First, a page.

In Chapter 1 of this buyer’s guide series, we challenged you (and us) to identify an “addressable piece of one of the most problematic parts of your business.”
Did anything immediately pop into your head? Or was it more amorphous, requiring effort to tease out the source of what makes that aspect of your business so difficult?
If you had no hesitation identifying what needed to be fixed, you are probably in what my colleague likes to call a “hair on fire” situation. If not obvious from the name, this problem significantly impacts your business today and demands immediate attention.
If this describes you, you probably don’t have the luxury of going through a full buying cycle. You need to talk to a trustworthy technology partner who has the experience, agility, and speed to address your urgent needs. We hope you’ll give us a chance to show you how we could help.
For most of us though, it’s not so simple to pin down what makes a business process or relationship painful or inefficient. Maybe market or business norms slowly evolved until how you are working just doesn’t “work” anymore. Maybe over the years, well-meaning people slowly added new reporting steps or stakeholders to a process, and the build up of “corporate cholesterol” has left you at risk for an aneurysm.
However your department or organization got to this point, it’s time to reclaim your life by identifying business problems that have the potential to free up significant time for more strategic activities. Think of what you could accomplish with any extra day every workweek! In most organizations, this level of increased efficiency is well within your reach with the right technology.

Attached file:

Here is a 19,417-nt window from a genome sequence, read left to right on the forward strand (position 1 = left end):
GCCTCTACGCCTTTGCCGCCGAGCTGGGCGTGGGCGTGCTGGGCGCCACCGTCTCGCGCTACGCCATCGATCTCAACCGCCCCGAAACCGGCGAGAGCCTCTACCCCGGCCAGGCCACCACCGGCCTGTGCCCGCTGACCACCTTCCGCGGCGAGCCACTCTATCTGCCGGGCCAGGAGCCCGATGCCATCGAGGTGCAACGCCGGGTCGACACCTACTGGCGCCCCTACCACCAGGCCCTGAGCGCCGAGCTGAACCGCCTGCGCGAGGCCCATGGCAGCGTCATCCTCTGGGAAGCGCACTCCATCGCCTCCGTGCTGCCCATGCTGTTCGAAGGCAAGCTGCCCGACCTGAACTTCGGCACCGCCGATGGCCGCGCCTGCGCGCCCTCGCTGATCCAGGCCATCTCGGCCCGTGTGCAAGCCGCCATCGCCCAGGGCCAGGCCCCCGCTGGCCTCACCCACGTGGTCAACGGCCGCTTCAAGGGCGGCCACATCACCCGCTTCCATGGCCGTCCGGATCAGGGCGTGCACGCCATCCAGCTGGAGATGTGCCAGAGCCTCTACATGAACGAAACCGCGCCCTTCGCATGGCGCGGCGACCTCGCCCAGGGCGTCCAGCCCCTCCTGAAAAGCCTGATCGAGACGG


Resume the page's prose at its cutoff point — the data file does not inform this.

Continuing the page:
In this chapter, we’ll walk through three best practice steps for describing clear, compelling business problems that will form the foundation for your business case. By focusing on business problems, as opposed to detailed requirements gathering, you’ll maintain the agility and speed needed to achieve quick wins and gain leadership buy-in for bigger follow-on initiatives. Let’s dive in!
Step 1: Form a (Small) Working Group
As tempting as it may be to just go at it alone gathering information and then building your business case, we highly recommend enrolling select stakeholders in this effort from the beginning to ensure you are incorporating multiple perspectives. We’ve found this to be the ideal mix:
Business Process Owner
Why? This person (possibly you) is intimately familiar with the business area in question and is often an operational team manager. They understand how the business area in question fits within the broader organization.